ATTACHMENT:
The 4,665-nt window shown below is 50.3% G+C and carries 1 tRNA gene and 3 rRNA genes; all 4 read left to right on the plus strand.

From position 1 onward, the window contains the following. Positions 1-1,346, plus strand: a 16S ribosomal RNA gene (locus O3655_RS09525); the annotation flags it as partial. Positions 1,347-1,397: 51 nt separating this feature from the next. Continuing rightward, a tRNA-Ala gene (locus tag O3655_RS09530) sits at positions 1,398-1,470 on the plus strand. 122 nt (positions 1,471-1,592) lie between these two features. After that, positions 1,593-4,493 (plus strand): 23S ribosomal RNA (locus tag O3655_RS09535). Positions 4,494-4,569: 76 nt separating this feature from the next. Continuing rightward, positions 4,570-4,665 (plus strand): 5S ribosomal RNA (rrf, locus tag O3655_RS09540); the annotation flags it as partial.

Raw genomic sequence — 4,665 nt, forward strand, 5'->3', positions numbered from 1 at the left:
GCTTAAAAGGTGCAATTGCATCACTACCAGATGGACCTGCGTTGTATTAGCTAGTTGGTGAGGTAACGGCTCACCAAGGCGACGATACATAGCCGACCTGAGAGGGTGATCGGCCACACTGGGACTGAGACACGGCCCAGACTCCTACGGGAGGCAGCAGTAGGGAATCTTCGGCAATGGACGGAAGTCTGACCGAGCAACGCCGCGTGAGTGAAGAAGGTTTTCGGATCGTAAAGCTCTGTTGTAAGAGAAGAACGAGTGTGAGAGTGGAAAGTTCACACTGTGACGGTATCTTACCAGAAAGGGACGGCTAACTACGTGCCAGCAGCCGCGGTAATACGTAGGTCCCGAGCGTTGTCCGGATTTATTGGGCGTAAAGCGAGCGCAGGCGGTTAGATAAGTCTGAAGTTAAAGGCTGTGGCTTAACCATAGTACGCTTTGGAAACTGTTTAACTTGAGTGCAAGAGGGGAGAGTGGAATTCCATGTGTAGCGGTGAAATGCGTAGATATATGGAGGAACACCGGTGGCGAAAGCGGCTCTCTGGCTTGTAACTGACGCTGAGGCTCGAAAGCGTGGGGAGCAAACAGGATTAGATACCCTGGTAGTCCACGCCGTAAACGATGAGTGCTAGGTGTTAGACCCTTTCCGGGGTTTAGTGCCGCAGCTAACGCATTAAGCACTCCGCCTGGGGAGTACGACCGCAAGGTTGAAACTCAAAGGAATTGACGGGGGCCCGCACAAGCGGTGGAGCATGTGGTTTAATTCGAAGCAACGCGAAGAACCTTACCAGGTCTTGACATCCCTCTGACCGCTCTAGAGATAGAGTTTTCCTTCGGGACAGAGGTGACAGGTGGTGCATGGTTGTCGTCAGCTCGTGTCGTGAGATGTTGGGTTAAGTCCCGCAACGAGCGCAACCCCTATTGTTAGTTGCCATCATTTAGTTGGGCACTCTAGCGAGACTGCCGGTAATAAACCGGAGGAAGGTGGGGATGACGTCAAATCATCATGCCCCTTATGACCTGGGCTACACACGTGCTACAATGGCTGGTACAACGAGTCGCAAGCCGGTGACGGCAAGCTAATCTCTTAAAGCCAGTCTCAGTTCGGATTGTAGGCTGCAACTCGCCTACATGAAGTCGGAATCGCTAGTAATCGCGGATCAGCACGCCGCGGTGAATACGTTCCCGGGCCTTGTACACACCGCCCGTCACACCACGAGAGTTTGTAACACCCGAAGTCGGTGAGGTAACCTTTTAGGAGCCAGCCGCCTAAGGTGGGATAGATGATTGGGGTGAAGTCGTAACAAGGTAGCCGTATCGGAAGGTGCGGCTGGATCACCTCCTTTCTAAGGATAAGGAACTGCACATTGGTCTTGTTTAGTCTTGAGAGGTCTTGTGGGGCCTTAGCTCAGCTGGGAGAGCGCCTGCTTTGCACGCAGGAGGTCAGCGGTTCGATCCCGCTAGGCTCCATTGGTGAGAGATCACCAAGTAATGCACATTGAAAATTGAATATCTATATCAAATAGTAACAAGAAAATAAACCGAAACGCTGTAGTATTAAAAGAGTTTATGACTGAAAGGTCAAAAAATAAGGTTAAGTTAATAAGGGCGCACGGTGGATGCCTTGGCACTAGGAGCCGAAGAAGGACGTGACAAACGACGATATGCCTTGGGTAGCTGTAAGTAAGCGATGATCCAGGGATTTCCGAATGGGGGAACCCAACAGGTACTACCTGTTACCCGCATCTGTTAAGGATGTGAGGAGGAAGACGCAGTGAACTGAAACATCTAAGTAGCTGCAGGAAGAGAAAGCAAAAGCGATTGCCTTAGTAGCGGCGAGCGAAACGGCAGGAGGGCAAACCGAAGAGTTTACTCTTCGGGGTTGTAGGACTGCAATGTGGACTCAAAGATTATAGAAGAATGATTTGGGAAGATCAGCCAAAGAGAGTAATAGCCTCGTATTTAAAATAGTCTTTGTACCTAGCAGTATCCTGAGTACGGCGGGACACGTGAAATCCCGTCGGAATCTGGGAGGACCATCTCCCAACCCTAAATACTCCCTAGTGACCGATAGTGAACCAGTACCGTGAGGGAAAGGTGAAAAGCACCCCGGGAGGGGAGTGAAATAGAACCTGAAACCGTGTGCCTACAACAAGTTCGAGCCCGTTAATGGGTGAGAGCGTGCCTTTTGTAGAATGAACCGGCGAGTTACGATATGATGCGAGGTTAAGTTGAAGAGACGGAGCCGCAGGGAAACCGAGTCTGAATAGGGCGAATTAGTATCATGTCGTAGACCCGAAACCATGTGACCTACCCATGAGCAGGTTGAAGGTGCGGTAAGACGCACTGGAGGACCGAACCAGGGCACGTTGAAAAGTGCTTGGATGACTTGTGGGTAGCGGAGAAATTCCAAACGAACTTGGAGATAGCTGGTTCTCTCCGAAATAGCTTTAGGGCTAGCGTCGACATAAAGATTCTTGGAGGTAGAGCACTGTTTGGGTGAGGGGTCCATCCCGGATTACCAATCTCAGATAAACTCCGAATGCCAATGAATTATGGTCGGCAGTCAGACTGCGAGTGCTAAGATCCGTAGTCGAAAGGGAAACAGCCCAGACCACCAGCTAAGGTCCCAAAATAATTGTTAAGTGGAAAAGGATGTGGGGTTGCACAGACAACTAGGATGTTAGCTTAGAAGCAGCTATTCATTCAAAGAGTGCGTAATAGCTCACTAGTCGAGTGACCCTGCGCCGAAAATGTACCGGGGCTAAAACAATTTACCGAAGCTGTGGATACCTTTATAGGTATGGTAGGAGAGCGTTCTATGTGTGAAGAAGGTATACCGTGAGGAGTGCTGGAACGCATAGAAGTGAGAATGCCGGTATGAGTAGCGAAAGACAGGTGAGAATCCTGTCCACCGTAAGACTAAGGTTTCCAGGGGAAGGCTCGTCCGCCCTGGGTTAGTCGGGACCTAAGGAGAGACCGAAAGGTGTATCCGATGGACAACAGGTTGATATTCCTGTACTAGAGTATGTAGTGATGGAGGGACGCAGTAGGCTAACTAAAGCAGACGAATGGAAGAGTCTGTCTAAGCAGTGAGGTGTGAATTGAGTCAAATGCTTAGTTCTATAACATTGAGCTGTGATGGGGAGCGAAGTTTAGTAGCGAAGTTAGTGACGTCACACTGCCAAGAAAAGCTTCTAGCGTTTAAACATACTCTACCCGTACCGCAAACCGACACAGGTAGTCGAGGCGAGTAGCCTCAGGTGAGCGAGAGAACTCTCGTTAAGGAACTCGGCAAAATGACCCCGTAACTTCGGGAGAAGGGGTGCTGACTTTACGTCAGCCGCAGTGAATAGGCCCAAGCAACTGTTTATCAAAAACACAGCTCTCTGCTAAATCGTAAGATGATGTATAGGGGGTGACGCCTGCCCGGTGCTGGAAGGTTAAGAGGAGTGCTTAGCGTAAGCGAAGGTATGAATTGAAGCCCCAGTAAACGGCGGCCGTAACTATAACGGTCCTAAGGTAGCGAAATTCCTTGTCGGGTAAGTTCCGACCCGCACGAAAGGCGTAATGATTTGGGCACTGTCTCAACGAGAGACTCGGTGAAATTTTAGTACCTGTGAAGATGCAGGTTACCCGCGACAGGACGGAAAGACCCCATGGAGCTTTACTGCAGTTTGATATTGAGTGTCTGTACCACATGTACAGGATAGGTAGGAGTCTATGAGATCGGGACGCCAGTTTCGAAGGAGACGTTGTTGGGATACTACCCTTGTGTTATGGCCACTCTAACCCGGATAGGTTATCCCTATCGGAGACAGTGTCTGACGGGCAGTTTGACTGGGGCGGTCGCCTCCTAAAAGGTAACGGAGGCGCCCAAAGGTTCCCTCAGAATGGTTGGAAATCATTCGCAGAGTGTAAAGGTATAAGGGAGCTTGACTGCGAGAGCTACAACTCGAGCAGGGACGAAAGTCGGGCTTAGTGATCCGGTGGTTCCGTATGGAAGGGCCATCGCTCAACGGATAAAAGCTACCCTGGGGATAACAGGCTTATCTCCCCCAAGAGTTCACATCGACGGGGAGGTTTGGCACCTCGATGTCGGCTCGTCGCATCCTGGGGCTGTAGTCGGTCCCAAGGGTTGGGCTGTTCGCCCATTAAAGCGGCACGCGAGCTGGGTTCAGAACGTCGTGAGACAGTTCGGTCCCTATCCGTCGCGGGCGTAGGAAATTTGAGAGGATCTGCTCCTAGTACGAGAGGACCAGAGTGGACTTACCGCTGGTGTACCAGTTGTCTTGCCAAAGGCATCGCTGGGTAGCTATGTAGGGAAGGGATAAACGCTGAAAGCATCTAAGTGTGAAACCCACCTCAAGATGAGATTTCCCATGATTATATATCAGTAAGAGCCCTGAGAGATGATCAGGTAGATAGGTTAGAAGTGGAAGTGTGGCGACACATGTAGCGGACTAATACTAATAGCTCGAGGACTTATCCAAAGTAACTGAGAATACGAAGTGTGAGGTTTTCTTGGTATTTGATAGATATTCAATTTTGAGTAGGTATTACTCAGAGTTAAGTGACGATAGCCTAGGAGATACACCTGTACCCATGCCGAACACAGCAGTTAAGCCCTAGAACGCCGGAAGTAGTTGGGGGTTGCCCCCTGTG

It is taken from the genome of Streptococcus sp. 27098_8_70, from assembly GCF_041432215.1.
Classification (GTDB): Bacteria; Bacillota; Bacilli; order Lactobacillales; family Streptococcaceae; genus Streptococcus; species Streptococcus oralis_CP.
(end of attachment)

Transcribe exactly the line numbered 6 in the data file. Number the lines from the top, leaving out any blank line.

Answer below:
Classification (GTDB): Bacteria; Bacillota; Bacilli; order Lactobacillales; family Streptococcaceae; genus Streptococcus; species Streptococcus oralis_CP.